Use this URL to cite or link to this record in EThOS: http://ethos.bl.uk/OrderDetails.do?uin=uk.bl.ethos.267896
Title: The history of the Hogarth Press : 1917-1923; a bibliographical study, with critical discussion of selected publications.
Author: Olson, Stanley B.
Awarding Body: Royal Holloway, University of London
Current Institution: Royal Holloway, University of London
Date of Award: 1972
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Abstract:
The Hogarth Press was founded in 1917 by Leonard and Virginia Woolf, primarily as a therapeutic diversion for Virginia. The 'hobby' aspect of the Press was retained for many years, and the appearance of the first books reflects the amateurism of the publishers and printers. Being merely a diversion, the Press stands in a unique biographical position since each book reflects the tastes of the Woolfs. As publishers, the Woolfs drew on the multifarious talents of their friends and acquaintances to write books, design covers, execute illustrations, and latterly, work with them. In 1919 and 1920 the Press evolved from its distinctly diversionary position to that of a publishing firm. The Woolfs realised that they could not keep full rein on the growing Press without sacrificing in part their own careers as writers. Growth in turn meant employees, and employees meant problems for Leonard who became curiously and uncharacteristically irrational about his Press. But growth also meant that the Press could keep pace with Virginia's own development as a novelist and essayist, setting her free from the anguish of vast impersonal publishers. The Press is investigated to 1923 both as a biographical aspect of the Woolfs' life, and as an entity in itself. Both published and unpublished material have been consulted. The published books themselves are important and certain volumes are selected for critical discussion. Apart from Virginia's own books, the Russian translations stand as the single most important series of Hogarth publications. The employment of Ralph Partridge which culminated in March, 1923 sets the standard for what was to become a series of unsuccessful employee/ employer relationships. The Press is both a backdrop and a main character in the following pages.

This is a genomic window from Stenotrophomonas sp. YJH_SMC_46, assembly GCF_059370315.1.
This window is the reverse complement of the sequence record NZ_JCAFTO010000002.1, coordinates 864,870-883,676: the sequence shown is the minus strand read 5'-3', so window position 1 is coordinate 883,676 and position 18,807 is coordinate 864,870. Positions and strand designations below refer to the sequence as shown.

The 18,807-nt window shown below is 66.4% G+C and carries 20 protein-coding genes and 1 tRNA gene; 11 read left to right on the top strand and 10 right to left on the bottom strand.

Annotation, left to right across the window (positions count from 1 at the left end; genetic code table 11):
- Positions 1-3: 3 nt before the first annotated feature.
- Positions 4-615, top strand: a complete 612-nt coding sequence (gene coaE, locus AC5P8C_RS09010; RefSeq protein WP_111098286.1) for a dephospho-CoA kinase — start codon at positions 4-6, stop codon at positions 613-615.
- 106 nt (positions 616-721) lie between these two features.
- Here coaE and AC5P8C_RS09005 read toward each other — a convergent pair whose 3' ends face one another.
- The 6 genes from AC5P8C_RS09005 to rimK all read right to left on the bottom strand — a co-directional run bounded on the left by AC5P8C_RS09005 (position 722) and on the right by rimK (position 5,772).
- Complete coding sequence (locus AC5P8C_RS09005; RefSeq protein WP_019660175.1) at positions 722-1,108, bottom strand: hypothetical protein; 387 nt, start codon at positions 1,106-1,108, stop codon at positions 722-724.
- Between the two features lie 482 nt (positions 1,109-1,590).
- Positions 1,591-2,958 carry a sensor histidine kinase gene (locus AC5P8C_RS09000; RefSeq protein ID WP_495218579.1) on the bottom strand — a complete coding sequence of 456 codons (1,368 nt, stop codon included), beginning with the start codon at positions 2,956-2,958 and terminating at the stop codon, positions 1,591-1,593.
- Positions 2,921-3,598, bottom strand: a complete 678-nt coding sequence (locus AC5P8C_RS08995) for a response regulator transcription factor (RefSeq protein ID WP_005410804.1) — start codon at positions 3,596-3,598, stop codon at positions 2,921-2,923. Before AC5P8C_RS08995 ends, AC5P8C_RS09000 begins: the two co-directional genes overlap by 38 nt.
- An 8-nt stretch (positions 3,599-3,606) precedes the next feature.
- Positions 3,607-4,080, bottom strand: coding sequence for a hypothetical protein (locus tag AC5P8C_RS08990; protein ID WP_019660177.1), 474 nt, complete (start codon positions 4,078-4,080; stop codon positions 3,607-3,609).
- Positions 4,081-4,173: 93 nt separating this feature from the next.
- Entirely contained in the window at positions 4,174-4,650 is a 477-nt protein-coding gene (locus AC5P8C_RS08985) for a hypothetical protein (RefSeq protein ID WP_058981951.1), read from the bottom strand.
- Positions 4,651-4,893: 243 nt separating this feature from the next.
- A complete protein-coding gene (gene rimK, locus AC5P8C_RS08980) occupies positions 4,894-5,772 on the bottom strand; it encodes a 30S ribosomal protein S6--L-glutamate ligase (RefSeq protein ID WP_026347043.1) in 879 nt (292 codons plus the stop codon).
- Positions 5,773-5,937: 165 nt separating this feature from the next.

Supervisor: Not available Sponsor: Not available
Qualification Name: Thesis (Ph.D.) Qualification Level: Doctoral
EThOS ID: uk.bl.ethos.267896  DOI: Not available
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